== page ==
Physics equations/Ampere law
Ampère's law[edit | edit source]
The "integral form" of the original Ampère's circuital law is a line integral of the magnetic field around some closed curve C (arbitrary but must be closed). The curve C in turn bounds both a surface S which the electric current passes through (again arbitrary but not closed—since no three-dimensional volume is enclosed by S), and encloses the current. The mathematical statement of the law is a relation between the total amount of magnetic field around some path (line integral) due to the current which passes through that enclosed path (surface integral). It can be written in a number of forms.
In terms of total current, which includes both free and bound current, the line integral of the magnetic B-field (in tesla, T) around closed curve C is proportional to the total current Ienc passing through a surface S (enclosed by C):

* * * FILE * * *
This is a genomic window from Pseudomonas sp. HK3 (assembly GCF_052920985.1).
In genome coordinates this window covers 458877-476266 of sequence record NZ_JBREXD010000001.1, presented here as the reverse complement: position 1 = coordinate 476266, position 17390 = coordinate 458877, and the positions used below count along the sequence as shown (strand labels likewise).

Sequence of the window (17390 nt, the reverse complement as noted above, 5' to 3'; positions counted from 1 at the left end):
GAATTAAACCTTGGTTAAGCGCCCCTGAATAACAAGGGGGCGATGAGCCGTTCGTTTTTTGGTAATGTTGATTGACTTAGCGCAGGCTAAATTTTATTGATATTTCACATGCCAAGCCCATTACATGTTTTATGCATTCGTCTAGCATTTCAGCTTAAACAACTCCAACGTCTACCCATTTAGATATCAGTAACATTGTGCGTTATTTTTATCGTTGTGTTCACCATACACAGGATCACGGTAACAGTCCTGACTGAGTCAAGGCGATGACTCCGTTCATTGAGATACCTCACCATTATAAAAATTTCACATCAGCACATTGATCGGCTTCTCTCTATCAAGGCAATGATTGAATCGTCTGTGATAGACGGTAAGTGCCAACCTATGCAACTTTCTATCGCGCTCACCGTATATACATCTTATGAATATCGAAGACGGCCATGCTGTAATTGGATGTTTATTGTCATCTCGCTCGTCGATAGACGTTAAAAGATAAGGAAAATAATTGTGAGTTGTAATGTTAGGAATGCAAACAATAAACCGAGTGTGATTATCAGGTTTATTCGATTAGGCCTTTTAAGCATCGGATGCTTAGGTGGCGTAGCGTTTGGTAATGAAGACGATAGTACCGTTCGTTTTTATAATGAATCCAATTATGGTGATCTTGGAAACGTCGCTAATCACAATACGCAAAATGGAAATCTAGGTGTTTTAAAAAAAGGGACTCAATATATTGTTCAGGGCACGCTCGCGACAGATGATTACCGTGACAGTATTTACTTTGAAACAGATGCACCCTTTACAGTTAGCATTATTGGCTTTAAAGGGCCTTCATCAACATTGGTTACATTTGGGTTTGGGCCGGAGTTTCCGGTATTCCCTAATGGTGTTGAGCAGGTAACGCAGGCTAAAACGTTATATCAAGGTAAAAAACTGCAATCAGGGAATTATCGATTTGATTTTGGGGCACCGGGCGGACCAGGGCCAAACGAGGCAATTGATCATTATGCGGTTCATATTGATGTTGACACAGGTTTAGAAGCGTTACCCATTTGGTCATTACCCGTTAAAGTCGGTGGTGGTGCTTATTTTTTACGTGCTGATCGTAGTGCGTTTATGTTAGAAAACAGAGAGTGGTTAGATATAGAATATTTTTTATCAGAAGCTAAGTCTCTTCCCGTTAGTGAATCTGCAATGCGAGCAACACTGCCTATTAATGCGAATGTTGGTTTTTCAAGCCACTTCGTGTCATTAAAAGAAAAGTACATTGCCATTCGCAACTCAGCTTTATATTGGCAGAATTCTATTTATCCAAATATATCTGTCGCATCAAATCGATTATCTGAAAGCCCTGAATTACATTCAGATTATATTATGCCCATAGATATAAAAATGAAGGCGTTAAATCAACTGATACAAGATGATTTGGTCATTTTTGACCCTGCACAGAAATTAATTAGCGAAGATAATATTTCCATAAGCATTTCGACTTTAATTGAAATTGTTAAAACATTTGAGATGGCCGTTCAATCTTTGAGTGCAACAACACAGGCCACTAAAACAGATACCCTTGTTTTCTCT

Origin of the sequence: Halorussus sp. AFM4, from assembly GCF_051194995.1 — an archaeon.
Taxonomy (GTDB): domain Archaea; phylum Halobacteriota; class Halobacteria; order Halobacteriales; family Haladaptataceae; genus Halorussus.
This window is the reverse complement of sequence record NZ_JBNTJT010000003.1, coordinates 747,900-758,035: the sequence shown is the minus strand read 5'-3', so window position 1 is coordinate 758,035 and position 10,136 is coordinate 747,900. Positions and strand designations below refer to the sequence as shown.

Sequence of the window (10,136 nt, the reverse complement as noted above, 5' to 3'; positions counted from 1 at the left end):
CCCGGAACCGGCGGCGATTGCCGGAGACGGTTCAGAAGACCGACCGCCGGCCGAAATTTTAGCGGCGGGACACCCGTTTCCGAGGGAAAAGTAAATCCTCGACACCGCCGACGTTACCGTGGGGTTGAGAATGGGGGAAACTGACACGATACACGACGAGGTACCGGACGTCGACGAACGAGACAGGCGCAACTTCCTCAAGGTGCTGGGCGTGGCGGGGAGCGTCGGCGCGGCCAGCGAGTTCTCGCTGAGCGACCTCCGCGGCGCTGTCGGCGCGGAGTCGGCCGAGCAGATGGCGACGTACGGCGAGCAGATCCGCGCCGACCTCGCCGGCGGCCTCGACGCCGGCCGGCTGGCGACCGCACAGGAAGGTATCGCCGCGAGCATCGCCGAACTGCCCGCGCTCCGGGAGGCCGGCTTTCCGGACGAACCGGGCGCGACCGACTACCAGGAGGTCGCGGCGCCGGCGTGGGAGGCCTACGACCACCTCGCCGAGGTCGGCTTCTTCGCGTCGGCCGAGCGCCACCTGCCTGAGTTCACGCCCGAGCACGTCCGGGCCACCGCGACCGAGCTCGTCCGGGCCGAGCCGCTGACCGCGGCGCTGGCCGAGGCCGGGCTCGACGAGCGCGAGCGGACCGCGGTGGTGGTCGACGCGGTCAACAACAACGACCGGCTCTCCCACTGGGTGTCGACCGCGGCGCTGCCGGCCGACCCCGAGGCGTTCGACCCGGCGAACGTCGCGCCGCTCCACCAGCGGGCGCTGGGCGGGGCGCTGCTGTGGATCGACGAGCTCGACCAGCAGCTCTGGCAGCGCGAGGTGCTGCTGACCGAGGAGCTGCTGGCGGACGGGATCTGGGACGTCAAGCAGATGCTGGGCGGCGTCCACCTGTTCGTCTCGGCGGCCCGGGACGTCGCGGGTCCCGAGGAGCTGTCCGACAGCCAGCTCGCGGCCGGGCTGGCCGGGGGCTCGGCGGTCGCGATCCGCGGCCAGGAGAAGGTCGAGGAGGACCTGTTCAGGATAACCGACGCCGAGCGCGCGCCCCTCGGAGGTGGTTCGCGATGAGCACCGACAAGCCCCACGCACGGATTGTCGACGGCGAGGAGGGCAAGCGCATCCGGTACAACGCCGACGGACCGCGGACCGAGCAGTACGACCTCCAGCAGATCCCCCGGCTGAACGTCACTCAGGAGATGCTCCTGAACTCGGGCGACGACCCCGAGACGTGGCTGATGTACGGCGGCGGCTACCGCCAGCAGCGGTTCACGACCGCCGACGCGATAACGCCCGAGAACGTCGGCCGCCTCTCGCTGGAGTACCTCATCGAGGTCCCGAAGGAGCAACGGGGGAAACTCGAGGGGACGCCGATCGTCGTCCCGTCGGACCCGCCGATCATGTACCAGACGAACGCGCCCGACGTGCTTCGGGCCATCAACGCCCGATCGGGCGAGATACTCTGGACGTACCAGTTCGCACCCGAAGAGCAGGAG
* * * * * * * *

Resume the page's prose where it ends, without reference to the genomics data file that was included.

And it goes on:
- is the closed line integral around the closed curve C,
- denotes a 2d surface integral over S enclosed by C
- • is the vector dot product,
- dℓ is an infinitesimal element (a differential) of the curve C (i.e. a vector with magnitude equal to the length of the infinitesimal line element, and direction given by the tangent to the curve C)
- dS is the vector area of an infinitesimal element of surface S (that is, a vector with magnitude equal to the area of the infinitesimal surface element, and direction normal to surface S. The direction of the normal must correspond with the orientation of C by the right hand rule), see below for further explanation of the curve C and surface S.